When F.B.I. agents went to arrest Ghislaine Maxwell on the morning of July 2 on a remote property in New Hampshire, they broke through her locked gate, approached the front door and announced themselves, telling her to open the door, federal prosecutors said in newly filed court papers on Monday.
Through a window, the agents saw her ignore their order and flee to another room in the house, quickly shutting the door behind her, the prosecutors wrote.
The agents forcibly entered and took Ms. Maxwell into custody. Prosecutors said that during a search of the house, investigators found a cellphone wrapped in tin foil on top of a desk — which they interpreted as “a seemingly misguided effort to evade detection” by law enforcement.
“As these facts make plain, there should be no question that the defendant is skilled at living in hiding,” the prosecutors wrote.
The government’s court filing came one day before a hearing in Manhattan on Ms. Maxwell’s request for bail.
In their filing, prosecutors sought to undermine a key argument made by Ms. Maxwell’s lawyers last week in seeking her release on bail, that she had been trying to evade “unrelenting and intrusive media coverage” rather than law enforcement.
Ms. Maxwell, 58, faces six counts that include transportation of a minor with intent to engage in criminal sexual activity and perjury. She has denied any wrongdoing.
She had been in living in hiding, most recently in Bradford, N.H., in the mansion where she was arrested, prosecutors said. They said it was located on a 156-acre property that was acquired in an all-cash purchase in December by a limited liability company that concealed the buyer’s identity.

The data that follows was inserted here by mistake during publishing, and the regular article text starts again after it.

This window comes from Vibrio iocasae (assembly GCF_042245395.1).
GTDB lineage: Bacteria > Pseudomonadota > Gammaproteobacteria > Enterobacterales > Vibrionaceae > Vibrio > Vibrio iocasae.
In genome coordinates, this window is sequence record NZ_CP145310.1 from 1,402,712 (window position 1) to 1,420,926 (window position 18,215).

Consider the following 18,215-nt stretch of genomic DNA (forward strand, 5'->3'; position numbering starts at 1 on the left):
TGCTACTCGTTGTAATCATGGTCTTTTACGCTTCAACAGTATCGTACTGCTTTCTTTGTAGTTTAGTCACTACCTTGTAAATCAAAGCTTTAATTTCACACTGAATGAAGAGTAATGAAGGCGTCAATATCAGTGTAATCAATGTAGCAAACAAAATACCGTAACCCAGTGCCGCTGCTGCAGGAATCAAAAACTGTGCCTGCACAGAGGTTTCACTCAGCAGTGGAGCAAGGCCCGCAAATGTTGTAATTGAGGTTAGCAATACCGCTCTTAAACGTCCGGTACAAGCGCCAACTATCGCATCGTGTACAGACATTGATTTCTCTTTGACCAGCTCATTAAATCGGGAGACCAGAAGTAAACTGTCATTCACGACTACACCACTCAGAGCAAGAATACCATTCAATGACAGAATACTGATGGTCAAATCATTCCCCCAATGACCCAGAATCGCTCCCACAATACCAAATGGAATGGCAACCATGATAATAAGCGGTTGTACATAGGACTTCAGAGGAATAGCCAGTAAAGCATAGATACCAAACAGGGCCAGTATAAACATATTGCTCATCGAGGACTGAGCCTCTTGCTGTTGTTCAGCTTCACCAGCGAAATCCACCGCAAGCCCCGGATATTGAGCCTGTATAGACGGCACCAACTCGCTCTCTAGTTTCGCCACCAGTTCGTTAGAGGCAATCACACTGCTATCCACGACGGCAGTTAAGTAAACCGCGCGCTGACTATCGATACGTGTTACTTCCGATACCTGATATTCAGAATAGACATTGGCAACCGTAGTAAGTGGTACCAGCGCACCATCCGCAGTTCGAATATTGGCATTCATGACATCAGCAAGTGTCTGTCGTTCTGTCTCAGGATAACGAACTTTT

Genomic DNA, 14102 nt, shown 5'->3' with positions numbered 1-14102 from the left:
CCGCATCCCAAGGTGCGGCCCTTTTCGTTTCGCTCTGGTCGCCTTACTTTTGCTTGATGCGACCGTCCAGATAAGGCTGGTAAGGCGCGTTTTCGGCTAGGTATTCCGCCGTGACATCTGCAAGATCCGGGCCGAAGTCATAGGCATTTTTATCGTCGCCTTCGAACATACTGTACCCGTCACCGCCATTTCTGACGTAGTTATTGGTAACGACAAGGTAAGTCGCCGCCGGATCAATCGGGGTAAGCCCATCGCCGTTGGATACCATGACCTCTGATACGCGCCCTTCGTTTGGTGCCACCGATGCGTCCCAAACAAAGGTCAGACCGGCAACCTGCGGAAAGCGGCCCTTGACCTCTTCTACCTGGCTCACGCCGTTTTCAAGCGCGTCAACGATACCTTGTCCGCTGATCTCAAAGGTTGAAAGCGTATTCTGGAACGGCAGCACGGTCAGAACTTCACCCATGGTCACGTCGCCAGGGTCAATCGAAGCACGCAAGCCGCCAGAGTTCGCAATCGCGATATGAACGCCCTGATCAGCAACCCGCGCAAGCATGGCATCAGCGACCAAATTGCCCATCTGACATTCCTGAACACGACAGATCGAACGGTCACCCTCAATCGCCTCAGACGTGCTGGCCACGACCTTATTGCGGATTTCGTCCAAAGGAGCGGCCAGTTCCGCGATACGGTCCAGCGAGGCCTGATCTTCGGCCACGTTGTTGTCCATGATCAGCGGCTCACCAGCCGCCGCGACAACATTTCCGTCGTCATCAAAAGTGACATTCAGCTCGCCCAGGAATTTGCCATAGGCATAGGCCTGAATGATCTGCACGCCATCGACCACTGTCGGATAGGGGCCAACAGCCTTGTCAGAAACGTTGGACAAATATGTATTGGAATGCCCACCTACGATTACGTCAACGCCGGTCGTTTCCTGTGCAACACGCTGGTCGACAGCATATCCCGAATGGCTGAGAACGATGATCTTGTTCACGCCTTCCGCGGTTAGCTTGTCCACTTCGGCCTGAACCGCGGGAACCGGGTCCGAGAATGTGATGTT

After Ms. Maxwell’s arrest, a private security guard who worked on the property told the F.B.I. that he was given a credit card in the same name as the L.L.C. to make purchases on Ms. Maxwell’s behalf, the prosecutors said in their filing Monday. The guard told the agents that Ms. Maxwell did not leave the property at all during his time there, according to prosecutors.
The government has asked the judge, Alison J. Nathan of Federal District Court, to deny Ms. Maxwell bail. She had changed her email address, they said, and registered a new phone number under the name “G Max.”
The prosecutors have argued that she posed an “extreme flight risk” because of her financial resources. She had passports from three countries, and investigators said they had identified more than 15 bank accounts linked to her, the total balance of which at times exceeded $20 million.
Between 2007 and 2011, the prosecutors had said, more than $20 million was moved from accounts associated with Mr. Epstein to accounts associated with Ms. Maxwell, who once was a fixture on New York’s social scene. The government called her total financial picture “opaque and indeterminate.”
In Ms. Maxwell’s bail motion last week, her lawyers tried to distance her from Mr. Epstein.
They denied that she posed a flight risk and asked Judge Nathan to release her into home confinement on a $5 million bond.
“Ghislaine Maxwell is not Jeffrey Epstein,” her lawyers wrote.
Ms. Maxwell’s arrest came one year after Mr. Epstein was charged with sexually exploiting and abusing girls and young women at his mansion in Manhattan and other locations. Audrey Strauss, the acting U.S. attorney in Manhattan, said that Ms. Maxwell had “enticed minor girls, got them to trust her, then delivered them into the trap that she and Epstein had set for them.”
Mr. Epstein, 66, hanged himself last August in his cell in the Metropolitan Correctional Center in Lower Manhattan, where he was being held pending trial.
Since her arrest, Ms. Maxwell has been in custody at a different federal jail, in Brooklyn.